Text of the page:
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Thursday, June 24, 2021

Gordon Setter

Group: Gundogs (Group 3)
Club: Gordon Setter Club Of Victoria Inc
Contact: Mrs Sue Natoli
Phone: 0448 396 548

About the Gordon Setter


Background The name Gordon Setter was given to the breed due to its close links with the fourth Duke of Gordon and his ancestral home in Scotland at Gordon Castle. The Duke had a strong kennel of working dogs in the early 1800s and he was known to favour the beautifully marked Black and Tan Setters. Black and fallow dogs were mentioned in early writings from the 17th century and although others were bred along different lines from the Duke of Gordon, the breed has been named in his honour as one if its main founders.

Average Lifespan When considering a dog, please realise that you are taking it on for its lifetime. Gordon Setters live from between 12 to 14 years of age.

Breed Personality/Characteristics/Temperament The Gordon Setter has a character all of its own. It is quick and alert but must be neither aggressive nor shy. This is not a dog that adapts well to life in a kennel, but one that needs and demands attention for its proper development. The Gordon Setter returns love and attention with unwavering loyalty. It has a strong protective sense towards members of its family and home, but usually will readily adopt its owner’s attitude to strangers or visitors. This extreme loyalty and intelligence makes the Gordon Setter an excellent pet, as well as one which has a record of success in both obedience and field work. Gordon Setters grow to 66cms at the shoulder for males and 63cms for females. They weigh between 25 and 33kgs. They require regular exercise which they will happily accept in the form of swimming, running or playing. Once they have had a good workout, they will happily laze around the house with you for the rest of the day or evening. A Gordon will announce the arrival of visitors, but they are not incessant barkers. Many Gordon are very vocal and ‘talk’ to their owners – usually around dinner time or play time – which many people find a very endearing trait.

Compatibility with other pets Good.

Care Requirements As the owner of a Gordon Setter you will need to ensure that your dog has proper housing, feeding, exercise and training. A safe, fenced yard and a bed in a draught free area is a must. Above all else, a Gordon setter needs lots of your time and company. Take your Gordon Setter out on a lead for regular walks. A dog that barks excessively is likely to be bored and needs more of your attention and a change of scenery. The coat sheds year-round and therefore will need to be brushed and combed at least once a week to keep it free of tangles. The throat, ears and feet will need to scissored regularly to keep the dog tidy and free from mud and grass seeds. The inside of the ear also needs to be kept free of hair to avoid dirt in the ear canal.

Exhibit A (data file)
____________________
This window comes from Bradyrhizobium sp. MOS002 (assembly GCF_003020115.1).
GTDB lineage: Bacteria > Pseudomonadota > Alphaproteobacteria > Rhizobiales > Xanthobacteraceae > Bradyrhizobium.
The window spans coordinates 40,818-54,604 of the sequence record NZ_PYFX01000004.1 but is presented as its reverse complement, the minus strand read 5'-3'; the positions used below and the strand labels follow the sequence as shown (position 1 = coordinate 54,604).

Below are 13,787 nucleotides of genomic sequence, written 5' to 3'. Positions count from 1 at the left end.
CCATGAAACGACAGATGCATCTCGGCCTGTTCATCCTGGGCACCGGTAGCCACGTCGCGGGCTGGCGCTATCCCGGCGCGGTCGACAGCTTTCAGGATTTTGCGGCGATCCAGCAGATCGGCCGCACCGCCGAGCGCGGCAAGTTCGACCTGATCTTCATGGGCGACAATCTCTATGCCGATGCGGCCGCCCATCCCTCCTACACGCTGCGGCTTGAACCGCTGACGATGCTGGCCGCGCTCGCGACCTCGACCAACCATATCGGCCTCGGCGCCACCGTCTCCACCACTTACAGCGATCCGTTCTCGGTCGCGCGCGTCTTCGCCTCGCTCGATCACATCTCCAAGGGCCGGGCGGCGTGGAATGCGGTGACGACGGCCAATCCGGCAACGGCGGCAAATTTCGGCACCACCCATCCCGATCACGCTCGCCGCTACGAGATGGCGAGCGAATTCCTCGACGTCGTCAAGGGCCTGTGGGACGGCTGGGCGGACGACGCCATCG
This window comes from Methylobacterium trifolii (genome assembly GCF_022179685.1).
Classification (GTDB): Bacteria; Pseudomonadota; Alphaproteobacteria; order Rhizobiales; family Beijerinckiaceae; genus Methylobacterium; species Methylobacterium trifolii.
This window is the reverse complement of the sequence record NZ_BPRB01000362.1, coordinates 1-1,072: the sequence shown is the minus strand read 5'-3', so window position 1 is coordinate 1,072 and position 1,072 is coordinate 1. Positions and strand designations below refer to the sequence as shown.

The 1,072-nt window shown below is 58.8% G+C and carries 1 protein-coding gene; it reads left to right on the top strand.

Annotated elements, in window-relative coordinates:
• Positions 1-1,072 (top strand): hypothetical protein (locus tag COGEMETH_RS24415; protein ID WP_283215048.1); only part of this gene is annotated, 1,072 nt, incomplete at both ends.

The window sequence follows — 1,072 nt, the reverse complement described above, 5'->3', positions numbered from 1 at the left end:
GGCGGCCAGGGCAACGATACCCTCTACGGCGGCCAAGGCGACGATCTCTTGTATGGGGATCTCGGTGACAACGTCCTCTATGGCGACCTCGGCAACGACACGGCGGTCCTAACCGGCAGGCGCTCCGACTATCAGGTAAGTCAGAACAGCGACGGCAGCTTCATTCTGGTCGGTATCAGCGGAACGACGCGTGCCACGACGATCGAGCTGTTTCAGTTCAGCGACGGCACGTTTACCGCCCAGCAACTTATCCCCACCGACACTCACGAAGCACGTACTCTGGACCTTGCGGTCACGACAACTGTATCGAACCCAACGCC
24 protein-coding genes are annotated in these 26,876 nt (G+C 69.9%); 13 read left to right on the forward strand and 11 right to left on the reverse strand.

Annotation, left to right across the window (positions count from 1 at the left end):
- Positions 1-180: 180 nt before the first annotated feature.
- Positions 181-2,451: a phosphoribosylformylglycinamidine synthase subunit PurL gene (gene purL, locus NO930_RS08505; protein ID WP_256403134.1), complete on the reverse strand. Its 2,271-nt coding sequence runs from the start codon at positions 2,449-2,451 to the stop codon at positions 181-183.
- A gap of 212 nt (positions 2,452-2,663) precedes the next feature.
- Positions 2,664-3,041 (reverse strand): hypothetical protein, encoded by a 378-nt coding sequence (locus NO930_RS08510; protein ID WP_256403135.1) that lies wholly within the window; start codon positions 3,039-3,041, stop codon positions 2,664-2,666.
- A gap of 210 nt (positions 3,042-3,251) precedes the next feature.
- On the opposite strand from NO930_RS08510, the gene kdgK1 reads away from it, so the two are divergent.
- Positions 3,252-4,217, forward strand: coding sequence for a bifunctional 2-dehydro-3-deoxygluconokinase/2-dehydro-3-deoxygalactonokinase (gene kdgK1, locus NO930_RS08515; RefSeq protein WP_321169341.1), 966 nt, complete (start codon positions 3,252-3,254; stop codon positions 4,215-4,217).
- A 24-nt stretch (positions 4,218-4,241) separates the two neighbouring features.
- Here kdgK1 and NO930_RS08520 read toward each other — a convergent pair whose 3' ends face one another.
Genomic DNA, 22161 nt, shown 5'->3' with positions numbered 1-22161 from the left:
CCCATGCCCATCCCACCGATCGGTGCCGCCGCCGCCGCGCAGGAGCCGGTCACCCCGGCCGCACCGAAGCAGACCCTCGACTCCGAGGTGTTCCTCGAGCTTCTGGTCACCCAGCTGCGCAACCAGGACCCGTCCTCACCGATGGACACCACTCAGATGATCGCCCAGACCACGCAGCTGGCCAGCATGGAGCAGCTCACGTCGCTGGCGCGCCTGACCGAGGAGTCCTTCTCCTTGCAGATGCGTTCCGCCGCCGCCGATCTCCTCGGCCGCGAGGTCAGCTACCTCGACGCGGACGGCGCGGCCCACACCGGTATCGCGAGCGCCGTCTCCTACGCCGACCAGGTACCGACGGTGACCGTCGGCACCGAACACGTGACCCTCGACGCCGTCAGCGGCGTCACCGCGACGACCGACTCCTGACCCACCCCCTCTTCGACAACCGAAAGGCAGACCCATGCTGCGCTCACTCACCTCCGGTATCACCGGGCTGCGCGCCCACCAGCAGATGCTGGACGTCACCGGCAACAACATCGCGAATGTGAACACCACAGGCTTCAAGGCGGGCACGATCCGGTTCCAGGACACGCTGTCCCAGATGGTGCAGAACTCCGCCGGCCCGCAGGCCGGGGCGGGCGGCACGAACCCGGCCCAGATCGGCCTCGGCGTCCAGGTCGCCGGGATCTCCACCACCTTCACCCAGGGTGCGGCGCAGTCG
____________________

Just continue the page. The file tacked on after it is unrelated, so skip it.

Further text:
Activities This breed requires training from an early age to ensure they become an obedience family member. The club recommends enrolling your puppy in puppy preschool to ensure it receives plenty of socialisation. If this is done with an obedience club then it will be easy to continue training the dog as it grows. The intelligent Gordon Setters are also versatile and compete in events such as Obedience, Field, Agility, Tracking, Flyball and Conformation (dog shows).

Please Take Note Heat stress can kill your dog - make sure it is not left in a car or trailer for even a few minutes. To cool your dog down, do not put wet towels on its back but rather, place it on a cool wet surface in a shady spot, using fans if necessary to increase air circulation.

Ideal Owner/s Anyone with the time and dedication required to groom and exercise an active animal.

In Conclusion Now you know a little about the Gordon Setter and have decided this is the dog for you or you want more information, make contact with the breed club or your State controlling body for purebred dogs. They will be able to give you information about available puppies and also suggest dog shows where you can see the breed and speak to breeders. In this way you will gain a better perspective of the breed and its needs.

Finding a responsible Gordon Setter Breeder Be sure your puppy comes with an ANKC registration paper and pedigree. The breed is generally free of any major health problems but, like most large breeds, they can be prone to hip dysplasia. The club recommends that all breeders x-ray their dogs prior to breeding. When looking for a puppy, be sure to discuss hip dysplasia and view the parents’ hip scores before making any purchasing decisions. Contact the club for more information on acceptable hip scores.

Registered Breeders

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